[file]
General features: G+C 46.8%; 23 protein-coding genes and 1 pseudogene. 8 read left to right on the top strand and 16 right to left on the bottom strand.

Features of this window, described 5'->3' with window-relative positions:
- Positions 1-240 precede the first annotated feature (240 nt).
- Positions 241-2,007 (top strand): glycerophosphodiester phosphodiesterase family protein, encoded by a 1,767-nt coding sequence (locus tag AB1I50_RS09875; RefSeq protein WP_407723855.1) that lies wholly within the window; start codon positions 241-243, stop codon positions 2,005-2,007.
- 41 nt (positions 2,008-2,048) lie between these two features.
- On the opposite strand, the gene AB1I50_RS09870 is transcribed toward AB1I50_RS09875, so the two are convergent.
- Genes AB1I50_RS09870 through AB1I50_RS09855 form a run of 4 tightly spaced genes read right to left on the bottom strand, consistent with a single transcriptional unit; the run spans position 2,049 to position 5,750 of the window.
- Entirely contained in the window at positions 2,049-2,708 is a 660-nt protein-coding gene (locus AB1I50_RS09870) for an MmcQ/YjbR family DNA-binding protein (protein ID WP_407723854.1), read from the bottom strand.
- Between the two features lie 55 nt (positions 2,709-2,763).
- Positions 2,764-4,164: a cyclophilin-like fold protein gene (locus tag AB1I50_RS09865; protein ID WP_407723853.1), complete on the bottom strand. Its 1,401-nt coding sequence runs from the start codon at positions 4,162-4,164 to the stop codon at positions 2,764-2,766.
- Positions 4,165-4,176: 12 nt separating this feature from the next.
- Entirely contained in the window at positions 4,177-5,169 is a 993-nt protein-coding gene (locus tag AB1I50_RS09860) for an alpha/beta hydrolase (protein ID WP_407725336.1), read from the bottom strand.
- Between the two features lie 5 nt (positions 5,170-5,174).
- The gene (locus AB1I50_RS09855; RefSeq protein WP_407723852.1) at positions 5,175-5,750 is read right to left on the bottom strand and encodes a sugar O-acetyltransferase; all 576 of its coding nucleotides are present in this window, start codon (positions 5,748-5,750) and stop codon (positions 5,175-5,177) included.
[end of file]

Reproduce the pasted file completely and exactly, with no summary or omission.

General features: G+C 46.8%; 23 protein-coding genes and 1 pseudogene. 8 read left to right on the top strand and 16 right to left on the bottom strand.

Features of this window, described 5'->3' with window-relative positions:
- Positions 1-240 precede the first annotated feature (240 nt).
- Positions 241-2,007 (top strand): glycerophosphodiester phosphodiesterase family protein, encoded by a 1,767-nt coding sequence (locus tag AB1I50_RS09875; RefSeq protein WP_407723855.1) that lies wholly within the window; start codon positions 241-243, stop codon positions 2,005-2,007.
- 41 nt (positions 2,008-2,048) lie between these two features.
- On the opposite strand, the gene AB1I50_RS09870 is transcribed toward AB1I50_RS09875, so the two are convergent.
- Genes AB1I50_RS09870 through AB1I50_RS09855 form a run of 4 tightly spaced genes read right to left on the bottom strand, consistent with a single transcriptional unit; the run spans position 2,049 to position 5,750 of the window.
- Entirely contained in the window at positions 2,049-2,708 is a 660-nt protein-coding gene (locus AB1I50_RS09870) for an MmcQ/YjbR family DNA-binding protein (protein ID WP_407723854.1), read from the bottom strand.
- Between the two features lie 55 nt (positions 2,709-2,763).
- Positions 2,764-4,164: a cyclophilin-like fold protein gene (locus tag AB1I50_RS09865; protein ID WP_407723853.1), complete on the bottom strand. Its 1,401-nt coding sequence runs from the start codon at positions 4,162-4,164 to the stop codon at positions 2,764-2,766.
- Positions 4,165-4,176: 12 nt separating this feature from the next.
- Entirely contained in the window at positions 4,177-5,169 is a 993-nt protein-coding gene (locus tag AB1I50_RS09860) for an alpha/beta hydrolase (protein ID WP_407725336.1), read from the bottom strand.
- Between the two features lie 5 nt (positions 5,170-5,174).
- The gene (locus AB1I50_RS09855; RefSeq protein WP_407723852.1) at positions 5,175-5,750 is read right to left on the bottom strand and encodes a sugar O-acetyltransferase; all 576 of its coding nucleotides are present in this window, start codon (positions 5,748-5,750) and stop codon (positions 5,175-5,177) included.